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She’ll do anything to track a killer
If P.I. Kiely Colton must work with FBI agent Cooper Winston, she will. But to solve a cold case, she won’t change her break-the-rules style to accommodate the single father’s by-the-book principles. But Kiely finds herself inexplicably attracted to her new partner. Will a ruthless killer put an end to their future before it begins?
The Colton 911: Grand Rapids series is part of a wider universe featuring members of the Colton family (who are all military, law enforcement or in some other related profession) who live and work across the US. It’s a multi-author series, in which all the books are supposed to be able to stand alone, but as I quickly discovered not long after I started reading Colton 911: Agent By Her Side (book four in the Grand Rapids series) the need to incorporate various items of backstory led to lots and lots of mind-numbing info-dumps that added precisely nothing to the main storyline.
The overarching plot of this mini-series concerns the search for con artist Wes Matthews, who has defrauded people of millions and endangered lives by selling a fake supplement promising to be a fountain of youth called RevitaYou that containes traces of Ricin, AND scammed most of his investors out of a fortune via a dodgy pyramid scheme. Matthews has eluded capture so far, but this story opens with a call to the FBI tip line with information that he’s holed up in a remote location by Reeds Lake. The person manning the tip line is not an FBI agent or employee but a local PI, Kiely Colton – which felt completely unlikely; why would the FBI employ a PI to man their phones? (And is it ‘Keeley’ or ‘Kylie’? I like to pronounce names correctly in my head when I’m reading, and continually wondering what it was supposed to be pulled me out of the story almost every time I saw it.)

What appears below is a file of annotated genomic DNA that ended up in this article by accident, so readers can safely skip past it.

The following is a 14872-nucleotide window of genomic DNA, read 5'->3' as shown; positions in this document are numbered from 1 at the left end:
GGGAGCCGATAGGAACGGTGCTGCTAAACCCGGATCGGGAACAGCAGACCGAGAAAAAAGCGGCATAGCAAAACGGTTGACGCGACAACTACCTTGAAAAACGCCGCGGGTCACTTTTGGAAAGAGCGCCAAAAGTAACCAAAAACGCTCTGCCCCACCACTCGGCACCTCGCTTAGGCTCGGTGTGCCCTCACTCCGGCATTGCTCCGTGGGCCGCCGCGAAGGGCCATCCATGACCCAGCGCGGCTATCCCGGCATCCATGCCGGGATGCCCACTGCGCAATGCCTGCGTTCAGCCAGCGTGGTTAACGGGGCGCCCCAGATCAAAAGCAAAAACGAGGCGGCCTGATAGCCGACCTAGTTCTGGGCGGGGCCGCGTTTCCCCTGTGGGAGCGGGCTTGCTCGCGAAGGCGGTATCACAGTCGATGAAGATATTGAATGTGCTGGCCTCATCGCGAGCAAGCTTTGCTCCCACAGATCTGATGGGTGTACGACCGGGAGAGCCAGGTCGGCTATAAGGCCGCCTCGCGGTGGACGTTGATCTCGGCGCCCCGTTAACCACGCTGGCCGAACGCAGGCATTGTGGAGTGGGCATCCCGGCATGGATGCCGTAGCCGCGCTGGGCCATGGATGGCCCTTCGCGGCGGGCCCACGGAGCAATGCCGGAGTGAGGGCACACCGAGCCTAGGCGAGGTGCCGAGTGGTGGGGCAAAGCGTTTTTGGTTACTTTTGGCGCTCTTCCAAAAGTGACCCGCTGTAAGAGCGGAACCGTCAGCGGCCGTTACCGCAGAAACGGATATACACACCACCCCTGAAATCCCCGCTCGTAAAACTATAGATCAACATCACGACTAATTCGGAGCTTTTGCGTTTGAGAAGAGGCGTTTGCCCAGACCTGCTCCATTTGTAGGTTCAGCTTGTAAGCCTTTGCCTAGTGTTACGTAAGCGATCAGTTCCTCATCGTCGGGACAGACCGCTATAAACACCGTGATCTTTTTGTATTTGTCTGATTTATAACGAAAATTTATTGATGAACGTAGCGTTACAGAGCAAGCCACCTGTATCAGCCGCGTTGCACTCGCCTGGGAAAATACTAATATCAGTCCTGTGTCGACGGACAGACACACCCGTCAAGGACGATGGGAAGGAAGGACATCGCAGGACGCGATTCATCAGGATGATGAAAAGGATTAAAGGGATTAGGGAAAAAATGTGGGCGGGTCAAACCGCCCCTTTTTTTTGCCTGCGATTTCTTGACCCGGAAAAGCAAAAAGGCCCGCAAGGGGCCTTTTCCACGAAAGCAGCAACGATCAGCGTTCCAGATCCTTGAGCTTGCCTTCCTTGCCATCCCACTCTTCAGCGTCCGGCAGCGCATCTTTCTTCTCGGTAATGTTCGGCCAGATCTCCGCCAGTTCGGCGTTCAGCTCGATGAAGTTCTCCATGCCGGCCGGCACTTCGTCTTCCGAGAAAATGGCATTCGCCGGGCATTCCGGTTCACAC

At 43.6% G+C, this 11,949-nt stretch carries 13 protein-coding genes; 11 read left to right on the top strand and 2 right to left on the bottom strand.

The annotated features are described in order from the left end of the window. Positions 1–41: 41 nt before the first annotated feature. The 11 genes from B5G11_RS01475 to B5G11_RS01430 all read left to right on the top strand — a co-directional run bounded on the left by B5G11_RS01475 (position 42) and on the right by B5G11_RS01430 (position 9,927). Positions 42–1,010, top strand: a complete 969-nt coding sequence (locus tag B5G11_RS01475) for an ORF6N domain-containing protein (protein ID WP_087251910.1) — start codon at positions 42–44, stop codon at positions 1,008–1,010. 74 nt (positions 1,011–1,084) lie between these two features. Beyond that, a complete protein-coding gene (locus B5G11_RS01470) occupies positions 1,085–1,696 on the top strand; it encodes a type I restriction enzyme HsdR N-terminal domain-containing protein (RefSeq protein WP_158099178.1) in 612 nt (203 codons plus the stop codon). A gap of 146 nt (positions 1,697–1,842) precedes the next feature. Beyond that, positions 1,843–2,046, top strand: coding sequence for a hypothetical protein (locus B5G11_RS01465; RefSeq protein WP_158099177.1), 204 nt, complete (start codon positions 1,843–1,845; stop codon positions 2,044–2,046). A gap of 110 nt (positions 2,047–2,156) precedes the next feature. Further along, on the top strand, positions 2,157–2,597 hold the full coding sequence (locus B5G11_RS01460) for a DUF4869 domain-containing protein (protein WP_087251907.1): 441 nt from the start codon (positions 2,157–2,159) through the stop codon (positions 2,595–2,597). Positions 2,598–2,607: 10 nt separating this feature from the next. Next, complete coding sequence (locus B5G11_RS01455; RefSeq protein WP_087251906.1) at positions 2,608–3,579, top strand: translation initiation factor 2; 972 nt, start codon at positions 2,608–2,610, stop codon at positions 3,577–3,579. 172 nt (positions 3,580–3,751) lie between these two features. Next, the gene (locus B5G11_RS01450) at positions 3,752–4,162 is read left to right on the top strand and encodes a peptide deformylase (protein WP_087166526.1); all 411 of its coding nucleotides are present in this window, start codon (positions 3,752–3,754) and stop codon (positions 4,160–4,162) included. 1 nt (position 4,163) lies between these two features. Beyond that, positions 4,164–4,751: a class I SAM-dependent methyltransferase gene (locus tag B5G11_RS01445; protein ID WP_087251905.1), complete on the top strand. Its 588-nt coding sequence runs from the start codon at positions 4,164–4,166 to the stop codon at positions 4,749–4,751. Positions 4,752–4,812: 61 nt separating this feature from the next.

Anyway, Kiely takes the tip to Special Agent Cooper Winston, with whom we’re told she has butted heads in the past, and who is heading up the hunt for Matthews. Kiely and Cooper are just about to head out to the lake to check out the tip when Cooper gets a call from his son’s preschool to say that little Alfie has been snatched. An anonymous phone call after they arrive telling Cooper to stop the search for Matthews confirms suspicions that whoever took Alfie is related to the case somehow, so Cooper and Kiely decide to check out the cottage at Reeds Lake and whaddya know? Alfie and the kidnapper are there!
They rescue Alfie – but Cooper suffers a couple of cracked ribs, a head injury and a concussion, and receives strict instructions from the doctor that he’s to take it easy for six weeks – how on earth will he manage? No prizes for guessing he asks Kiely to become his live-in nanny.
Kiely – who isn’t fond of kids and whose sisters insist she doesn’t have a maternal bone in her body – finds that Alfie has “somehow wrangled a tight grip on her heart” She’s a domestic goddess, making gourmet meals and getting Alfie to eat whatever she serves up without complaint. A couple of days later, Cooper’s house is bombed and he’s once again warned off searching for Matthews.